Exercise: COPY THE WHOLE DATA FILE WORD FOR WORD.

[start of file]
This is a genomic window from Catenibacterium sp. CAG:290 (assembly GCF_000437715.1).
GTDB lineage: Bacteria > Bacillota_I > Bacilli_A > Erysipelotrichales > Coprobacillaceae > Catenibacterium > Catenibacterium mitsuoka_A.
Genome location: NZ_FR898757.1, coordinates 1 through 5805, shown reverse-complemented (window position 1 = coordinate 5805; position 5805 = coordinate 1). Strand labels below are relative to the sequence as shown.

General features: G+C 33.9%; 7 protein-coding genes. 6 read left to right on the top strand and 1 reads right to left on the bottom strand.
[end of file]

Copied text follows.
This is a genomic window from Catenibacterium sp. CAG:290 (assembly GCF_000437715.1).
GTDB lineage: Bacteria > Bacillota_I > Bacilli_A > Erysipelotrichales > Coprobacillaceae > Catenibacterium > Catenibacterium mitsuoka_A.
Genome location: NZ_FR898757.1, coordinates 1 through 5805, shown reverse-complemented (window position 1 = coordinate 5805; position 5805 = coordinate 1). Strand labels below are relative to the sequence as shown.

General features: G+C 33.9%; 7 protein-coding genes. 6 read left to right on the top strand and 1 reads right to left on the bottom strand.